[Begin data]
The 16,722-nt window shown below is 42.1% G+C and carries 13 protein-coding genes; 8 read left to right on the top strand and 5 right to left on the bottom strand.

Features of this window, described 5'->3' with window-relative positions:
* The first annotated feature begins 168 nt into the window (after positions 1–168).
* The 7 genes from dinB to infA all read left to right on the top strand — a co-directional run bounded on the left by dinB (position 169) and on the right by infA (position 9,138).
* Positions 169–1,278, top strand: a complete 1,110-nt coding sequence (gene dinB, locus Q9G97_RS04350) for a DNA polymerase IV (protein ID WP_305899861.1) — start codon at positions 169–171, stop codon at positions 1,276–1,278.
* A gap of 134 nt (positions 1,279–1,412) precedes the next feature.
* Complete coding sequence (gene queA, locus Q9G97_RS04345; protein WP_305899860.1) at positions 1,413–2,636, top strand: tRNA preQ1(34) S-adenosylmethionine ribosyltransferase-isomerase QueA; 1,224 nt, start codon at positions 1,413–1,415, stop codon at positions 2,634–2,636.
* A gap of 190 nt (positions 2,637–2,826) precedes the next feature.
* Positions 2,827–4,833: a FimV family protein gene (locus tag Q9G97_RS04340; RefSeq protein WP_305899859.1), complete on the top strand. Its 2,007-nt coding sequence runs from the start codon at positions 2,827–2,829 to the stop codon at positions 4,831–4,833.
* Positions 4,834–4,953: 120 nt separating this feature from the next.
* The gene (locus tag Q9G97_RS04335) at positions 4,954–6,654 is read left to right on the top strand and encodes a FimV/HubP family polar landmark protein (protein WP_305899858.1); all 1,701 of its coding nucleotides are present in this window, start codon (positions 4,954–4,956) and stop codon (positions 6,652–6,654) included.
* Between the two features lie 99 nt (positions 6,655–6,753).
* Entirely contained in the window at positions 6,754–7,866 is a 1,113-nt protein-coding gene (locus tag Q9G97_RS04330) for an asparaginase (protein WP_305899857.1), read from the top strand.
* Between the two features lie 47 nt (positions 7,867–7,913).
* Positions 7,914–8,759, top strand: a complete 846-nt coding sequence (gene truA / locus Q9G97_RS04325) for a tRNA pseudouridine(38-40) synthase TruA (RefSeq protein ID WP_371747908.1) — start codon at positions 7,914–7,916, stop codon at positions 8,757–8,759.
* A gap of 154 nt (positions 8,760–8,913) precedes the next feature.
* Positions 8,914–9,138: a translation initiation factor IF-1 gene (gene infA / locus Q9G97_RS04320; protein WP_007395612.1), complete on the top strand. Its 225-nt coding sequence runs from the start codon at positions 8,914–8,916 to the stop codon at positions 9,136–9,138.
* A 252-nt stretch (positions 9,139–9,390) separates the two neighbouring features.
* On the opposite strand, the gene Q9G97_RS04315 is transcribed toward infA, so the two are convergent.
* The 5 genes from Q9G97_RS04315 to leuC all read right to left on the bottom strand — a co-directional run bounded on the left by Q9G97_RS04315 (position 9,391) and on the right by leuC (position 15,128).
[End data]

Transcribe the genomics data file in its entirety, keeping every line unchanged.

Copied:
The 16,722-nt window shown below is 42.1% G+C and carries 13 protein-coding genes; 8 read left to right on the top strand and 5 right to left on the bottom strand.

Features of this window, described 5'->3' with window-relative positions:
* The first annotated feature begins 168 nt into the window (after positions 1–168).
* The 7 genes from dinB to infA all read left to right on the top strand — a co-directional run bounded on the left by dinB (position 169) and on the right by infA (position 9,138).
* Positions 169–1,278, top strand: a complete 1,110-nt coding sequence (gene dinB, locus Q9G97_RS04350) for a DNA polymerase IV (protein ID WP_305899861.1) — start codon at positions 169–171, stop codon at positions 1,276–1,278.
* A gap of 134 nt (positions 1,279–1,412) precedes the next feature.
* Complete coding sequence (gene queA, locus Q9G97_RS04345; protein WP_305899860.1) at positions 1,413–2,636, top strand: tRNA preQ1(34) S-adenosylmethionine ribosyltransferase-isomerase QueA; 1,224 nt, start codon at positions 1,413–1,415, stop codon at positions 2,634–2,636.
* A gap of 190 nt (positions 2,637–2,826) precedes the next feature.
* Positions 2,827–4,833: a FimV family protein gene (locus tag Q9G97_RS04340; RefSeq protein WP_305899859.1), complete on the top strand. Its 2,007-nt coding sequence runs from the start codon at positions 2,827–2,829 to the stop codon at positions 4,831–4,833.
* Positions 4,834–4,953: 120 nt separating this feature from the next.
* The gene (locus tag Q9G97_RS04335) at positions 4,954–6,654 is read left to right on the top strand and encodes a FimV/HubP family polar landmark protein (protein WP_305899858.1); all 1,701 of its coding nucleotides are present in this window, start codon (positions 4,954–4,956) and stop codon (positions 6,652–6,654) included.
* Between the two features lie 99 nt (positions 6,655–6,753).
* Entirely contained in the window at positions 6,754–7,866 is a 1,113-nt protein-coding gene (locus tag Q9G97_RS04330) for an asparaginase (protein WP_305899857.1), read from the top strand.
* Between the two features lie 47 nt (positions 7,867–7,913).
* Positions 7,914–8,759, top strand: a complete 846-nt coding sequence (gene truA / locus Q9G97_RS04325) for a tRNA pseudouridine(38-40) synthase TruA (RefSeq protein ID WP_371747908.1) — start codon at positions 7,914–7,916, stop codon at positions 8,757–8,759.
* A gap of 154 nt (positions 8,760–8,913) precedes the next feature.
* Positions 8,914–9,138: a translation initiation factor IF-1 gene (gene infA / locus Q9G97_RS04320; protein WP_007395612.1), complete on the top strand. Its 225-nt coding sequence runs from the start codon at positions 8,914–8,916 to the stop codon at positions 9,136–9,138.
* A 252-nt stretch (positions 9,139–9,390) separates the two neighbouring features.
* On the opposite strand, the gene Q9G97_RS04315 is transcribed toward infA, so the two are convergent.
* The 5 genes from Q9G97_RS04315 to leuC all read right to left on the bottom strand — a co-directional run bounded on the left by Q9G97_RS04315 (position 9,391) and on the right by leuC (position 15,128).